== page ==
21. The preponderance of the judicial opinion of all the High Court including this Court is that at the time of registration under Section 12AA of the Income Tax Act, which is necessary for claiming exemption under Section 11 and 12 of the Act, the Commissioner of Income Tax is not required to look into the activities, where such activities have not or are in the process of its initiation. Where a trust, set up to achieve its objects of establishing educational institution, is in the process of establishing such institutions, and receives donations, the registration under Section 12AA cannot be refused, on the ground that the Trust has not yet commenced the charitable or religious activity. Any enquiry of the nature would amount to putting the cart before the horse. At this stage only the genuineness of the objects has to be tasted and not the activities, which have not commenced. The inquiry of the Commissioner of Income Tax at such preliminary stage should be restricted to genuineness of the objects and not the activities unless such activities have commenced. The Trust or society cannot claim exemption, unless it is registered under Section 12AA of the Act and thus at that such initial stage the test of the genuineness of the activity cannot be a ground on which the registration may be refused.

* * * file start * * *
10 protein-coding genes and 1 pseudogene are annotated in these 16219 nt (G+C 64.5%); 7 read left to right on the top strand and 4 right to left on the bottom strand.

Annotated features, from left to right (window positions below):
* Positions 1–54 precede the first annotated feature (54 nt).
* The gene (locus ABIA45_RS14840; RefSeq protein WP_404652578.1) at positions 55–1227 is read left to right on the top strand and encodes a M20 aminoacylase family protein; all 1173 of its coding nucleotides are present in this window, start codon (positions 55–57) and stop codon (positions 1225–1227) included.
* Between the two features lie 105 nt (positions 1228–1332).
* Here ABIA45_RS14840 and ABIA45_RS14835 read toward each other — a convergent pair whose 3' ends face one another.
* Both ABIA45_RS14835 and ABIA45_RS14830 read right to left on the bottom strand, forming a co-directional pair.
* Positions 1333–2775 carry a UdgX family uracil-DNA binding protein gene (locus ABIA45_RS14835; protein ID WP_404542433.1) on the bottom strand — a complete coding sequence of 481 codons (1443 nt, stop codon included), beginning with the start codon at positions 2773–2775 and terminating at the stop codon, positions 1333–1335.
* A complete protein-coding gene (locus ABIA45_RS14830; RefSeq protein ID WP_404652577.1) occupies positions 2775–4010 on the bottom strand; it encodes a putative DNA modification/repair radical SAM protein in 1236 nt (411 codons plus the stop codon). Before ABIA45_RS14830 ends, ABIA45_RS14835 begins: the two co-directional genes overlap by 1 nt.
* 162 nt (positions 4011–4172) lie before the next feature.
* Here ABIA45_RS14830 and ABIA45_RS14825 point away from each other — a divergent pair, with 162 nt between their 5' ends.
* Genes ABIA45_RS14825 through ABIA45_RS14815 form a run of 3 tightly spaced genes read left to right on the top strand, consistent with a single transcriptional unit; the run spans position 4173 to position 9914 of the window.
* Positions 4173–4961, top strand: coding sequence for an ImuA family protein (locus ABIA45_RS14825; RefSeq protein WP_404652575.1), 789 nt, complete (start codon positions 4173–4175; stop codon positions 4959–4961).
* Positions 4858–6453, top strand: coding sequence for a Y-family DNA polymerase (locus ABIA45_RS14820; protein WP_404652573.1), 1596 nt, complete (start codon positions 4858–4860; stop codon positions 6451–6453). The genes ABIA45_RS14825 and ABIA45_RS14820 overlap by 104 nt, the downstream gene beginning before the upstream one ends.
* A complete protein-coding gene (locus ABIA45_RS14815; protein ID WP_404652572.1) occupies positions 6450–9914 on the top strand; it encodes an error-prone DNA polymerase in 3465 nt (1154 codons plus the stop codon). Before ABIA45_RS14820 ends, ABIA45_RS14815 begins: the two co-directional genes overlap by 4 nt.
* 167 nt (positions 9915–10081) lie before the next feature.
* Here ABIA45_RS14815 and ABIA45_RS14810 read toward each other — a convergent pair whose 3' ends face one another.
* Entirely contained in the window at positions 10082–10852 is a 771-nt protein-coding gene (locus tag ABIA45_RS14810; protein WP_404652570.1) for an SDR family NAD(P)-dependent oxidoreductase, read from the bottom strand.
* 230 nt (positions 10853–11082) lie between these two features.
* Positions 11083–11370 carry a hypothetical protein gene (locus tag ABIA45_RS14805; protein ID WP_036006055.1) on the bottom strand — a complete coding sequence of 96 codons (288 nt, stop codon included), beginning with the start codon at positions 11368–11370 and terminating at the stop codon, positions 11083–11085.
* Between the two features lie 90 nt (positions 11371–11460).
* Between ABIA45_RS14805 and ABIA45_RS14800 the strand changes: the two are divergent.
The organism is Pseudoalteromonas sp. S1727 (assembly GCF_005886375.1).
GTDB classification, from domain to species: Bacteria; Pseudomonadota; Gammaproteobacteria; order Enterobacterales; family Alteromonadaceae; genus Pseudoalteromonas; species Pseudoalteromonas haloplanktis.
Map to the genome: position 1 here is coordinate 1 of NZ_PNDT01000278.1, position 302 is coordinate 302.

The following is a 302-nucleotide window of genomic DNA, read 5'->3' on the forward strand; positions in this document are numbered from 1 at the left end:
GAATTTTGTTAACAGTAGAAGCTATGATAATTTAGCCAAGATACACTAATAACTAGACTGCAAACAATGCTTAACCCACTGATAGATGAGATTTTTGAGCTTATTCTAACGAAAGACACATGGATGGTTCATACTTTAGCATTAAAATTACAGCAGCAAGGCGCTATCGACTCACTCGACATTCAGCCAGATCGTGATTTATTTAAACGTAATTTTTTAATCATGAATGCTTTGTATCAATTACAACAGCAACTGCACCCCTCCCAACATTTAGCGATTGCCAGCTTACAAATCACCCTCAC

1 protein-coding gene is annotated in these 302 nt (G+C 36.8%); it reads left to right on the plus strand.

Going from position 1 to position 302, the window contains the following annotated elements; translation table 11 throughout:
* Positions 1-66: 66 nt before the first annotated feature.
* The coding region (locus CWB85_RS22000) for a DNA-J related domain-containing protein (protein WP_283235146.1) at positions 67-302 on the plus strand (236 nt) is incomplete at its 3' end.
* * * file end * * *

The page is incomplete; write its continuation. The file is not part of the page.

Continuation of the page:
22. It is not denied that for subsequent year the appellant has been granted exemption under Section 12AA and has also been approved under Section 80G of the Act, subject to certain conditions. If the Commissioner of Income Tax was satisfied with the genuineness of the objects of the trust for the subsequent assessment year, the refusal of the registration for the previous assessment year 2011-12 was not justified.

23. The question of the exemption of the application of income received by way of donation, is a separate issue and which may be required to be considered, when the return is filed by the Trust and is examined by the Income Tax Officer. The question as to whether the donations by the societies was the expenditure of the Trust for charitable and religious purposes will be examined at the time of examining the return.

24. In the result the income tax appeal is allowed. All the three substantial questions of law formulated as above are decided in favor of the assessee, and against the revenue with a clarification that the registration under Section 12AA and approval under Section 80G would not by itself entitle the Trust for exemption of the income of its donors or of the Trust for the assessment year 2011-12. For claiming such exemption the returns of the donor and the Trust will be examined, for orders to be made in accordance with law.

More Under Income Tax

Posted Under

Category : Income Tax (25482)
Type : Judiciary (10235)

Leave a Reply

Your email address will not be published. Required fields are marked *